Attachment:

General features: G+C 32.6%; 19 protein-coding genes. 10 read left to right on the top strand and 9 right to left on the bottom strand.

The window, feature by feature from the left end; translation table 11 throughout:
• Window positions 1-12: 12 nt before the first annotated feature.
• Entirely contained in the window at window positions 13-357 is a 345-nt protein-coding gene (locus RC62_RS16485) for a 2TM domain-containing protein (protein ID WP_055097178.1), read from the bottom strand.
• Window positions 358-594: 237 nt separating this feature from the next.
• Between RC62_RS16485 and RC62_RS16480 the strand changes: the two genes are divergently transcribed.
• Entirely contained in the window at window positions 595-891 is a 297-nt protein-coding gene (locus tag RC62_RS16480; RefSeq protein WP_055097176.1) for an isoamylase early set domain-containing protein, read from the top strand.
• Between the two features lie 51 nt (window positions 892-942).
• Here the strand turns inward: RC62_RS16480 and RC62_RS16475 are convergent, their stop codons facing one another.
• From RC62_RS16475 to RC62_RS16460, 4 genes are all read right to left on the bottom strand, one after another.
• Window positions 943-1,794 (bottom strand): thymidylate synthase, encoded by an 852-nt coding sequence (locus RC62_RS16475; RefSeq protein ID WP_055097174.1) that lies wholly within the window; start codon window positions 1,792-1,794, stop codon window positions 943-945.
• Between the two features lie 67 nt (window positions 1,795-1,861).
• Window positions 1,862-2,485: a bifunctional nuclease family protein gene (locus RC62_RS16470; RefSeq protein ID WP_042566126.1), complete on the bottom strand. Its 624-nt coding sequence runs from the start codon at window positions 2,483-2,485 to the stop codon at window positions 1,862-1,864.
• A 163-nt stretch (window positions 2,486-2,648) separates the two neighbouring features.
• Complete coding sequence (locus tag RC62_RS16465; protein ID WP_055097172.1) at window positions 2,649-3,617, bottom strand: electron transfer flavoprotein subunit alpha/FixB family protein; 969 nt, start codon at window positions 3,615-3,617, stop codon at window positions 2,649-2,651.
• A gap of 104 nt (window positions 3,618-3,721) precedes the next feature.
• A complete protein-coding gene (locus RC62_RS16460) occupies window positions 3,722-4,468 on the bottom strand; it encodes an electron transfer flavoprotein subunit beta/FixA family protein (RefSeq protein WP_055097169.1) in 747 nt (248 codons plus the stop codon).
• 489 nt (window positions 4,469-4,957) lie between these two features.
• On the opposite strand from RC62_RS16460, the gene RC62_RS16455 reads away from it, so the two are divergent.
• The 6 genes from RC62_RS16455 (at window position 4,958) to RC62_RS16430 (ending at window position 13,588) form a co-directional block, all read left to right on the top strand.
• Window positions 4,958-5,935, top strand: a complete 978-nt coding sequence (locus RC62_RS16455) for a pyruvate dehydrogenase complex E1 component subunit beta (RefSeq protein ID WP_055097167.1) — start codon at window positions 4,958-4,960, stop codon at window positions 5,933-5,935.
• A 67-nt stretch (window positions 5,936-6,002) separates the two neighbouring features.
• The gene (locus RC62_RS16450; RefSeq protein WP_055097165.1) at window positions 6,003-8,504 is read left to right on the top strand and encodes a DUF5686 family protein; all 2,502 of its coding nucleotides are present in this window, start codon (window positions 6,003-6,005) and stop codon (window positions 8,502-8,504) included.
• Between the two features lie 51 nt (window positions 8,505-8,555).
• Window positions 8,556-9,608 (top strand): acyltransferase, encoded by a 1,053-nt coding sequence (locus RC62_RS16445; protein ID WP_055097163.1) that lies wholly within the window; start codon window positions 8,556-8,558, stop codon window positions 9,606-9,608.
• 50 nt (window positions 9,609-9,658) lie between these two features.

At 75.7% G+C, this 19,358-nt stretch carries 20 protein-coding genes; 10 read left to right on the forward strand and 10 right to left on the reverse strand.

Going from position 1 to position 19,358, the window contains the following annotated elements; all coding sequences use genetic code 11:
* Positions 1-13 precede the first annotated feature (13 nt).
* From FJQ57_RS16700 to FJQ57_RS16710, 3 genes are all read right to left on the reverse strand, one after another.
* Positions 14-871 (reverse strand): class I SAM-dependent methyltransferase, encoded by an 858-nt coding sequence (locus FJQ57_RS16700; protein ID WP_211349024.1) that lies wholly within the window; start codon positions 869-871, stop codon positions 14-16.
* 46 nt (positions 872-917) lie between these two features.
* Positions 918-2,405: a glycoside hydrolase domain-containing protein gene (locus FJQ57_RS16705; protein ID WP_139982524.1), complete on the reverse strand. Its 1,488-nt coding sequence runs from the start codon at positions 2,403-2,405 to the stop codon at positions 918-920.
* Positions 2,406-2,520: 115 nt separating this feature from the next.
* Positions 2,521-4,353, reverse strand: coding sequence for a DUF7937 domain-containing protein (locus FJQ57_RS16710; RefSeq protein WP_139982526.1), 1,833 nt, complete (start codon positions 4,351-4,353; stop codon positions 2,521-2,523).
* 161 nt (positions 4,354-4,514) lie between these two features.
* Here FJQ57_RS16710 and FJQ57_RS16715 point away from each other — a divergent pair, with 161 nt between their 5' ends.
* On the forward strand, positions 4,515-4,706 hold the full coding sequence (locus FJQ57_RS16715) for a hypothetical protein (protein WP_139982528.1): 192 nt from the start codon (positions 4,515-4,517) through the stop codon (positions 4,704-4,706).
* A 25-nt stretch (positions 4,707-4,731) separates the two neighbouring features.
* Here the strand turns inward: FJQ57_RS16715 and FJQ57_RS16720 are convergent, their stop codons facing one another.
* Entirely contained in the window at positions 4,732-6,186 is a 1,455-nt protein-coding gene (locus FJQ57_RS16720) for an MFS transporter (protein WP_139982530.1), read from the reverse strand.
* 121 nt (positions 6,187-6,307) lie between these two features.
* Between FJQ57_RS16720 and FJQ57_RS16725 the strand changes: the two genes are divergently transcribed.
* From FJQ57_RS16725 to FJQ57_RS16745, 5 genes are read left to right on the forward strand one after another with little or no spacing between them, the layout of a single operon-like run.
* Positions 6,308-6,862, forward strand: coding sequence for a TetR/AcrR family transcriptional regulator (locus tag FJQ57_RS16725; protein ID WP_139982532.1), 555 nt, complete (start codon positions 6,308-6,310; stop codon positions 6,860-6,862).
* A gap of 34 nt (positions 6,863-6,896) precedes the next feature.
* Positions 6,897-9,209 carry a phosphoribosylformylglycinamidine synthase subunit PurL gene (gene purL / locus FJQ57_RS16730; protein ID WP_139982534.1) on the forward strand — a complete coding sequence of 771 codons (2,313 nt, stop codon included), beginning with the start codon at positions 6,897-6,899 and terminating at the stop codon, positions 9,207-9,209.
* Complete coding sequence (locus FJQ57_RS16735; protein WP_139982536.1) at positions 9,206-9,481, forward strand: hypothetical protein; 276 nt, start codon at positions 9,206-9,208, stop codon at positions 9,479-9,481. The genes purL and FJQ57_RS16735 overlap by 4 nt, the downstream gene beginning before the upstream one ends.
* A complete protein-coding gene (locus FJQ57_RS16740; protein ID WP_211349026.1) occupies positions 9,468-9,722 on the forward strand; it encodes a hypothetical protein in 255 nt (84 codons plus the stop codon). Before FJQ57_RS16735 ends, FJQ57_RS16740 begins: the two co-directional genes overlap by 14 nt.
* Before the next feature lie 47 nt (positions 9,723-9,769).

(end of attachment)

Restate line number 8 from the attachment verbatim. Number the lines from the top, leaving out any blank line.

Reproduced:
• Between the two features lie 51 nt (window positions 892-942).